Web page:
Fighting has worsened once again over the last few months in North and South Kivu provinces, in eastern Democratic Republic of Congo. As a result, people are being killed or injured, and thousands of families are on the move seeking safety.
A cholera epidemic is rapidly spreading along the Congo River in western Democratic Republic of Congo. The disease is affecting towns and villages along the waterway, which is the population's main mode of transportation. More than 250 people had died as a result of the disease by July 21, and the epidemic is expected to soon reach the country's crowded capital, Kinshasa.
Usually the result of complications during delivery, a fistula is an opening between the bladder and the vagina, or between the rectum and the vagina. Women become incontinent, and are often shunned from their societies and families as a result. They can also suffer additional medical consequences. Access to pre-natal care and interventions to assist with complicated labor, including C-sections are essential to preventing fistulas.
Violent conflict between government forces and armed groups in and around the town of Pinga, North Kivu Province, keeps local people trapped and unable to access medical care. MSF works in Pinga and send health workers on motorbikes to find people in urgent need of assistance.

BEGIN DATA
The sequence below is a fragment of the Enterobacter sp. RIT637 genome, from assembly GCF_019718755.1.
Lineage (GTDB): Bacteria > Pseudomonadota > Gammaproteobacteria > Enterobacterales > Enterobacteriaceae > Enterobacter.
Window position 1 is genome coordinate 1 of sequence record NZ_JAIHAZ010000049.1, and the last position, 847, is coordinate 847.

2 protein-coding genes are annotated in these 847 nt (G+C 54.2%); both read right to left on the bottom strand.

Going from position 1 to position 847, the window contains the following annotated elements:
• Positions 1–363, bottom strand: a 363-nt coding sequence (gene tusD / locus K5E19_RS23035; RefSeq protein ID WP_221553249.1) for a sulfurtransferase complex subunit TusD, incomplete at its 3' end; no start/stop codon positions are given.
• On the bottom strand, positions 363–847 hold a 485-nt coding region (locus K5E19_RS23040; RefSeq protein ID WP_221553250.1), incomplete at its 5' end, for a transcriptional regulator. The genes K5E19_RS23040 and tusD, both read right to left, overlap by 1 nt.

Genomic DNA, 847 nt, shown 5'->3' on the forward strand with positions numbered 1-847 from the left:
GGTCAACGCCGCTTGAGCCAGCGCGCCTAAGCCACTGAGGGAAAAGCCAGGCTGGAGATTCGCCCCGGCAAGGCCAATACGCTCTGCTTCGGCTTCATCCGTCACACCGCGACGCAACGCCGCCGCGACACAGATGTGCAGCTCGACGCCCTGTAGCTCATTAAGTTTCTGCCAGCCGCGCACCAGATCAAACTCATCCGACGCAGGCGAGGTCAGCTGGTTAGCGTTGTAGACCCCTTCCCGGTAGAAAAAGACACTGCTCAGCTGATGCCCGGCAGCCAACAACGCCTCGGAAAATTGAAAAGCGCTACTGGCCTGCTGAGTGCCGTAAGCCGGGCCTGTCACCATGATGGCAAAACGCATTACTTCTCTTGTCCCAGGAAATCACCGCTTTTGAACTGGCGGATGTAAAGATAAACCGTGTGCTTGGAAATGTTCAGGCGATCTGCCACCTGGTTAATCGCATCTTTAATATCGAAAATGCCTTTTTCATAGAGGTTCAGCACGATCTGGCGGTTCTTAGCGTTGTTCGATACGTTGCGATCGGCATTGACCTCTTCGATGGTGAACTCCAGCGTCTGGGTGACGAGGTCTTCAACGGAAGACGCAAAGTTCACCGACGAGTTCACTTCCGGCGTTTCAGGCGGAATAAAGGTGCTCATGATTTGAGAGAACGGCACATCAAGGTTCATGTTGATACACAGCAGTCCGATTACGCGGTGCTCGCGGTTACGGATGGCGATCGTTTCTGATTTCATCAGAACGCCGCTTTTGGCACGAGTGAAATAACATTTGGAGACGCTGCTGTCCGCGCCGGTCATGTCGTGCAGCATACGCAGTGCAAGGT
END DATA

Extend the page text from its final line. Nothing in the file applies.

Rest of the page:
On July 2, 2010, a fuel tanker crashed and exploded in Sange, South Kivu Province, Democratic Republic of Congo. Up to 269 were killed and countless injured. MSF has been providing much-needed support at Uvira Hospital. Here, survivors talk about their traumatic experiences and what MSF's assistance has meant.
Renewed fighting erupted in the beginning of November in Baraka, South Kivu Province, in northeastern Democratic Republic of Congo. In Baraka, MSF is supporting a general hospital and treating tuberculosis, HIV/AIDS, and cholera, as well as running a nutrition project and providing reproductive health care. As MSF head of mission for South Kivu, Goedele Van Bavel, explains in this audio slide show, MSF is currently balancing whether to evacuate its operations in light of the recent developments.
In Faradje, Haut-Uélé region, northeastern Democratic Republic of Congo, Doctors Without Borders/Médecins Sans Frontières (MSF) opened a project in 2009 for children who were abducted by armed groups. In the first five months, MSF staff assisted 114 children. Here are three of them.